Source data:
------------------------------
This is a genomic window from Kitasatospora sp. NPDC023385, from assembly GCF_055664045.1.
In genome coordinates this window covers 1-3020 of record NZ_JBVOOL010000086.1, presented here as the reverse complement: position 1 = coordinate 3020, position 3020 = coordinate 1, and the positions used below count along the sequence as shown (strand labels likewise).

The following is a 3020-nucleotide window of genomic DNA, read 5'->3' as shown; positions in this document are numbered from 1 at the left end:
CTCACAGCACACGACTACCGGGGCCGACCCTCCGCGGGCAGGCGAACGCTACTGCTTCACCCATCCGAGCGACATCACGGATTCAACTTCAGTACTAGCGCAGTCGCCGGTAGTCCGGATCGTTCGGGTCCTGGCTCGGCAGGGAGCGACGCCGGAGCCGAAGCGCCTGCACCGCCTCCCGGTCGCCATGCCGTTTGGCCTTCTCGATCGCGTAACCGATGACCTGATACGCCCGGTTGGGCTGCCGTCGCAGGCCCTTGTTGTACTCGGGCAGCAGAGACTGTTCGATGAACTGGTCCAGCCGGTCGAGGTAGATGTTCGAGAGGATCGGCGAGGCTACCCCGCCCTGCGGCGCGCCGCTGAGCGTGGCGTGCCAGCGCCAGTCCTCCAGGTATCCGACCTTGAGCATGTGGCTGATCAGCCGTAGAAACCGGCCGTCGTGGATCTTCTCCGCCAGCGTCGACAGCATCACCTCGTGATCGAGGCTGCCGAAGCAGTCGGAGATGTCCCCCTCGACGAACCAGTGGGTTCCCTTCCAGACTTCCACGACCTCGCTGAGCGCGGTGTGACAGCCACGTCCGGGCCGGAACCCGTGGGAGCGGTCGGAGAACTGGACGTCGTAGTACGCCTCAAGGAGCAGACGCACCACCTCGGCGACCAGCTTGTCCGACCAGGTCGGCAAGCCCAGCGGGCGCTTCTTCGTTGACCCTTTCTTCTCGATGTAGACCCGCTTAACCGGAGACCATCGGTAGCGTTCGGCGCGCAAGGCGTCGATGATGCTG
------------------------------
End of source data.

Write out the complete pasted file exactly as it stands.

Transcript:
This is a genomic window from Kitasatospora sp. NPDC023385, from assembly GCF_055664045.1.
In genome coordinates this window covers 1-3020 of record NZ_JBVOOL010000086.1, presented here as the reverse complement: position 1 = coordinate 3020, position 3020 = coordinate 1, and the positions used below count along the sequence as shown (strand labels likewise).

The following is a 3020-nucleotide window of genomic DNA, read 5'->3' as shown; positions in this document are numbered from 1 at the left end:
CTCACAGCACACGACTACCGGGGCCGACCCTCCGCGGGCAGGCGAACGCTACTGCTTCACCCATCCGAGCGACATCACGGATTCAACTTCAGTACTAGCGCAGTCGCCGGTAGTCCGGATCGTTCGGGTCCTGGCTCGGCAGGGAGCGACGCCGGAGCCGAAGCGCCTGCACCGCCTCCCGGTCGCCATGCCGTTTGGCCTTCTCGATCGCGTAACCGATGACCTGATACGCCCGGTTGGGCTGCCGTCGCAGGCCCTTGTTGTACTCGGGCAGCAGAGACTGTTCGATGAACTGGTCCAGCCGGTCGAGGTAGATGTTCGAGAGGATCGGCGAGGCTACCCCGCCCTGCGGCGCGCCGCTGAGCGTGGCGTGCCAGCGCCAGTCCTCCAGGTATCCGACCTTGAGCATGTGGCTGATCAGCCGTAGAAACCGGCCGTCGTGGATCTTCTCCGCCAGCGTCGACAGCATCACCTCGTGATCGAGGCTGCCGAAGCAGTCGGAGATGTCCCCCTCGACGAACCAGTGGGTTCCCTTCCAGACTTCCACGACCTCGCTGAGCGCGGTGTGACAGCCACGTCCGGGCCGGAACCCGTGGGAGCGGTCGGAGAACTGGACGTCGTAGTACGCCTCAAGGAGCAGACGCACCACCTCGGCGACCAGCTTGTCCGACCAGGTCGGCAAGCCCAGCGGGCGCTTCTTCGTTGACCCTTTCTTCTCGATGTAGACCCGCTTAACCGGAGACCATCGGTAGCGTTCGGCGCGCAAGGCGTCGATGATGCTG